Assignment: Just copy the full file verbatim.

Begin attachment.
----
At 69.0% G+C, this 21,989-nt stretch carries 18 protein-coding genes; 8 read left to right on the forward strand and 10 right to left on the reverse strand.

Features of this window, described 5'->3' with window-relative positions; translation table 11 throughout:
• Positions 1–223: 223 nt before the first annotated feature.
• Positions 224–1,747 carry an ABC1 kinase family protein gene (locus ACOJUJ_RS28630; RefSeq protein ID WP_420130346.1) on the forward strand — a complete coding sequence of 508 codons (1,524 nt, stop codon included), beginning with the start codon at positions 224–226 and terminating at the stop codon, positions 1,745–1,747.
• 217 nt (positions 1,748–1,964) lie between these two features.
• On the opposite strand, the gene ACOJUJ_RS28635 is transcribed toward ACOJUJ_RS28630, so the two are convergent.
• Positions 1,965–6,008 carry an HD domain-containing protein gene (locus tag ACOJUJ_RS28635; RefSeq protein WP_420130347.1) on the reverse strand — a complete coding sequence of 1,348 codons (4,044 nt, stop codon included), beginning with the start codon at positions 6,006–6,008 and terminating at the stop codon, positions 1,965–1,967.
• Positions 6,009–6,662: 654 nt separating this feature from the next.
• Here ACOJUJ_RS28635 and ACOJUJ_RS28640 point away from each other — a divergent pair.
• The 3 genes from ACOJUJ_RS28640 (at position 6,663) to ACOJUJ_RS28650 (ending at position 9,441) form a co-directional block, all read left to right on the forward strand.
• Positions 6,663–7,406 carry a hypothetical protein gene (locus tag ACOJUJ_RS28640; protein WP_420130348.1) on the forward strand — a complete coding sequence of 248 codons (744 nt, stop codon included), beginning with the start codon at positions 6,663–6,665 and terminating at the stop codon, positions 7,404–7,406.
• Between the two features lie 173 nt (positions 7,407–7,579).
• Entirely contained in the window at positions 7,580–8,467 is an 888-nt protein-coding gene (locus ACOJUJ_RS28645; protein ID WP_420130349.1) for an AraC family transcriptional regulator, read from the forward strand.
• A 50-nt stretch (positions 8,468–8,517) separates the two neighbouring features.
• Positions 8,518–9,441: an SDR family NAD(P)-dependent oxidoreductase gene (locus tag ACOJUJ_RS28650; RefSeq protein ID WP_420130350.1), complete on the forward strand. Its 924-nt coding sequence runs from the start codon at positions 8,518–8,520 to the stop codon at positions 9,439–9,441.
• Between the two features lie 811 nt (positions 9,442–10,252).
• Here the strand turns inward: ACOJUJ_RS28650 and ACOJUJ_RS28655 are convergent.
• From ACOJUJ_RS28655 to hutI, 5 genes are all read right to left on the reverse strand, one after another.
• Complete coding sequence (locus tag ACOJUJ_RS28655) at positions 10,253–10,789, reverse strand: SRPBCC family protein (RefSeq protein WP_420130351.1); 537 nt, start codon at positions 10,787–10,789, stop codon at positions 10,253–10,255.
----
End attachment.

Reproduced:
At 69.0% G+C, this 21,989-nt stretch carries 18 protein-coding genes; 8 read left to right on the forward strand and 10 right to left on the reverse strand.

Features of this window, described 5'->3' with window-relative positions; translation table 11 throughout:
• Positions 1–223: 223 nt before the first annotated feature.
• Positions 224–1,747 carry an ABC1 kinase family protein gene (locus ACOJUJ_RS28630; RefSeq protein ID WP_420130346.1) on the forward strand — a complete coding sequence of 508 codons (1,524 nt, stop codon included), beginning with the start codon at positions 224–226 and terminating at the stop codon, positions 1,745–1,747.
• 217 nt (positions 1,748–1,964) lie between these two features.
• On the opposite strand, the gene ACOJUJ_RS28635 is transcribed toward ACOJUJ_RS28630, so the two are convergent.
• Positions 1,965–6,008 carry an HD domain-containing protein gene (locus tag ACOJUJ_RS28635; RefSeq protein WP_420130347.1) on the reverse strand — a complete coding sequence of 1,348 codons (4,044 nt, stop codon included), beginning with the start codon at positions 6,006–6,008 and terminating at the stop codon, positions 1,965–1,967.
• Positions 6,009–6,662: 654 nt separating this feature from the next.
• Here ACOJUJ_RS28635 and ACOJUJ_RS28640 point away from each other — a divergent pair.
• The 3 genes from ACOJUJ_RS28640 (at position 6,663) to ACOJUJ_RS28650 (ending at position 9,441) form a co-directional block, all read left to right on the forward strand.
• Positions 6,663–7,406 carry a hypothetical protein gene (locus tag ACOJUJ_RS28640; protein WP_420130348.1) on the forward strand — a complete coding sequence of 248 codons (744 nt, stop codon included), beginning with the start codon at positions 6,663–6,665 and terminating at the stop codon, positions 7,404–7,406.
• Between the two features lie 173 nt (positions 7,407–7,579).
• Entirely contained in the window at positions 7,580–8,467 is an 888-nt protein-coding gene (locus ACOJUJ_RS28645; protein ID WP_420130349.1) for an AraC family transcriptional regulator, read from the forward strand.
• A 50-nt stretch (positions 8,468–8,517) separates the two neighbouring features.
• Positions 8,518–9,441: an SDR family NAD(P)-dependent oxidoreductase gene (locus tag ACOJUJ_RS28650; RefSeq protein ID WP_420130350.1), complete on the forward strand. Its 924-nt coding sequence runs from the start codon at positions 8,518–8,520 to the stop codon at positions 9,439–9,441.
• Between the two features lie 811 nt (positions 9,442–10,252).
• Here the strand turns inward: ACOJUJ_RS28650 and ACOJUJ_RS28655 are convergent.
• From ACOJUJ_RS28655 to hutI, 5 genes are all read right to left on the reverse strand, one after another.
• Complete coding sequence (locus tag ACOJUJ_RS28655) at positions 10,253–10,789, reverse strand: SRPBCC family protein (RefSeq protein WP_420130351.1); 537 nt, start codon at positions 10,787–10,789, stop codon at positions 10,253–10,255.